Monday, August 31, 2015

Peeking Under the Covers of High Hill Press

It's true. People really do judge books by their covers, and appealing covers can make or break book sales. But don't just take my word for it.

In a May 30, 2013 online article in the Huffington Post titled “Yes, We Really Do Judge Books by Their Covers,” Terri Giuliano writes, “A book’s cover is the first thing a potential reader sees and it can make a lasting impression.”

Later in the article, Giuliano states, “If a great cover has gut-level emotional appeal and the power to entice readers, a poorly designed cover can be a real turn-off.”

Designing eye-catching covers at High Hill Press is takes hard work, imagination, and a touch of magic to create images that capture the author’s vision while enticing readers to turn the pages.

Here is a sampling of some of our notable book covers, along with a peek behind the curtain at the wizardry that goes into our cover designs.  

Ring of Fire by Cotton Smith

In creating the cover for Ring of Fire, I included a stark landscape, smoke-tinged storm clouds, and a looming mountain in the distance to convey the hardships ahead for protagonist Ring McCollum, a former captain in the Union Army.  

With his cherished three-legged dog at his side and his heirloom family ring in his possession, battle-weary McCollum travels across desolate terrain searching for meaning after the Civil War. To enhance the cover’s impact, I inserted a small ring of fire in the sky and reworked the photo of a four-legged dog to appear that the animal on the cover had only three legs.

Baker Mountain by Doyle Suit

Baker Mountain is a young adult novel set in the heart of the Ozarks area called Baker Mountain during America’s Great Depression. Thereisa Housely did the art work as an oil painting of a simple homestead in the shadow of a mountain. To create the cover, the image of the mountain peak was moved to the background to dovetail with the story. The cover depicts an era where courageous people relied on grit and the bare necessities to scrape by. The images of light shining from the windows, woodsmoke coming out of the chimney, and flowers decorating the garden portray an impression of welcome, comfort, and hope.

Brackeen's Law by Dusty Richards

Thereisa Housley also created the cover for the western novel, Brackeen’s Law. This novel is book three of the Frank Brother series, and it is the story of a man starting a ranch with a heard of longhorn cattle. The images of hardy longhorns and uneven landscape, along with the Texas flag imbedded behind the title, create an impression of strength and rugged individualism and give a hint of a dangerous cattle drive, which is a major scene in the novel.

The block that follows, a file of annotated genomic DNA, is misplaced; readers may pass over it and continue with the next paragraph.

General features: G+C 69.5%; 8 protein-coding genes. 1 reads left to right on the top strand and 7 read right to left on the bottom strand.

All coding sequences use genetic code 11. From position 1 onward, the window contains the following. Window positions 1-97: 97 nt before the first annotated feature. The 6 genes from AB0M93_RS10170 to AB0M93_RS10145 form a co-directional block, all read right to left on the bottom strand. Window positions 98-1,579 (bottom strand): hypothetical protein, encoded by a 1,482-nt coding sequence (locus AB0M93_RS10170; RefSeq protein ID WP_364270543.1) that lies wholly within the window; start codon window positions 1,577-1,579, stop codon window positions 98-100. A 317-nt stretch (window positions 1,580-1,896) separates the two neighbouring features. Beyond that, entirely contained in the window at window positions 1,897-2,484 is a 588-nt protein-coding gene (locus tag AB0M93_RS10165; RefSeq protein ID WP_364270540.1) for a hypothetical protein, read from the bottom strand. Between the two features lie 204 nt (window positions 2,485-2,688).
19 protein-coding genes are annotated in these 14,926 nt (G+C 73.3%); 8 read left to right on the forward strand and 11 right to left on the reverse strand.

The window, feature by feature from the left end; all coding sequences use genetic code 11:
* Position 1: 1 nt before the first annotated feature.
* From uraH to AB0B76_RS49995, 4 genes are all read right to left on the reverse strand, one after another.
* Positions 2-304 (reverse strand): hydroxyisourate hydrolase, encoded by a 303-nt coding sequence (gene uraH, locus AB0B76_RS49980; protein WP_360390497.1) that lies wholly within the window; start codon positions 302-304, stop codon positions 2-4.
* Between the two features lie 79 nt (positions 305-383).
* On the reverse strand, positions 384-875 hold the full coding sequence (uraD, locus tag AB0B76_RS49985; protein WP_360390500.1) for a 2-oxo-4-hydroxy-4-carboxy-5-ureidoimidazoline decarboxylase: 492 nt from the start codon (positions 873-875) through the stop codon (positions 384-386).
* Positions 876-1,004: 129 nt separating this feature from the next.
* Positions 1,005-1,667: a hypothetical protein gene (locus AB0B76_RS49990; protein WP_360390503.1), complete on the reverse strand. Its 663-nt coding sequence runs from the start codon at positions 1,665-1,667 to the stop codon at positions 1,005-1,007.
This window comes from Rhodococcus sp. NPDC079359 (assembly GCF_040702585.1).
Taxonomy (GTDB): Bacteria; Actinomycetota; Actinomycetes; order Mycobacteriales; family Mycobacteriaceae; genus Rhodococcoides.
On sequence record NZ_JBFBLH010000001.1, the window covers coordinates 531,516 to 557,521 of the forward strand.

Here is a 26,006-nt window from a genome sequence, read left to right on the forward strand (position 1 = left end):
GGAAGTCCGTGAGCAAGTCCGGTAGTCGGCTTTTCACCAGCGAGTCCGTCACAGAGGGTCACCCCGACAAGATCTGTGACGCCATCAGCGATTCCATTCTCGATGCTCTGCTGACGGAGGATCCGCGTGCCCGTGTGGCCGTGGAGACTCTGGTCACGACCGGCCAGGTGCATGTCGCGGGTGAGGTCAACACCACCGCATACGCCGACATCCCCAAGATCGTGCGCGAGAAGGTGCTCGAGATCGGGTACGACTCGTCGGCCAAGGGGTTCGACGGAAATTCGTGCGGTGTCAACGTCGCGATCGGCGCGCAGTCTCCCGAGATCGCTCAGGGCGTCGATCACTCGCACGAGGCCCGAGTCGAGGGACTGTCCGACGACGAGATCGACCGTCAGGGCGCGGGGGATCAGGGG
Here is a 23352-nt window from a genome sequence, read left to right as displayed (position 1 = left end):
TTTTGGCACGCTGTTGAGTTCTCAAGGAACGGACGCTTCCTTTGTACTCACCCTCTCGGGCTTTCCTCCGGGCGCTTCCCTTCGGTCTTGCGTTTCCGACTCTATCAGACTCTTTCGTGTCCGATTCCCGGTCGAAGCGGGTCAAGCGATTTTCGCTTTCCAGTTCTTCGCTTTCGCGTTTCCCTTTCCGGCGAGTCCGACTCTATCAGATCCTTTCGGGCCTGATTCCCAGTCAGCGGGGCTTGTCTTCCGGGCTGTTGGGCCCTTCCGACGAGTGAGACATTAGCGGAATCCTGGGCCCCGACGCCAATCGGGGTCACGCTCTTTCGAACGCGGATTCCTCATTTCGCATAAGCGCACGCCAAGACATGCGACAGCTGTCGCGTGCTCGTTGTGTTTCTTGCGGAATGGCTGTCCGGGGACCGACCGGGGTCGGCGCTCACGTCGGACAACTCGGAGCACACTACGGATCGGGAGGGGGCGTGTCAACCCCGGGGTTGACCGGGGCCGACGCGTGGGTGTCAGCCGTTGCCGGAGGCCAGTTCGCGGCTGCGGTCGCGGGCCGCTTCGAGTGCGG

Cactus Country Anthology Volume III

This is one of my favorite covers. The anthology is a collection of western stories, and like western writers, their visions of cowboys differ from story to story. The graceful cover wraps around to the back in one continuous picture, with the lively cowboys creating a captivating scene. I designed the cover image so readers would wonder what each cowboy is doing while hinting at the variety of stories within the anthology.

Echoes of the Ozarks, Volume IX
For the cover of Echoes of the Ozarks Volume IX, celebrated Ozark photographer and journalist, Brenda Brinkley, shot a photo that ultimately captured a realistic representation of the Ozarks. Out of nine anthologies in this popular western-themed series, Brinkley shot seven covers with photos capturing images of Missouri Mules, brilliant red Cardinals, and picturesque Ozark landscapes.

House on Prytania by Pat Carr
This is a splendid collection of southern gothic short stories, with a cover depicting the mood, feeling, and atmosphere of the Deep South. Moss-draped majestic trees, dappled sidewalks, and stately old mansions are complemented by a dark green background. These images mirror the dark theme of the stories in this impressive collection by renowned writer Pat Carr.


  1. Great post, Lou. Thanks for the insight on what goes into creating your covers.

  2. I agree. I always choose a book first by the cover and title, before author or genre. Great post, thanks.


  3. Wonderful article about covers and how important they are to the sale of a book. Especially in today's world of Amazon and online sales where sometimes just a small thumbnail picture is all you have.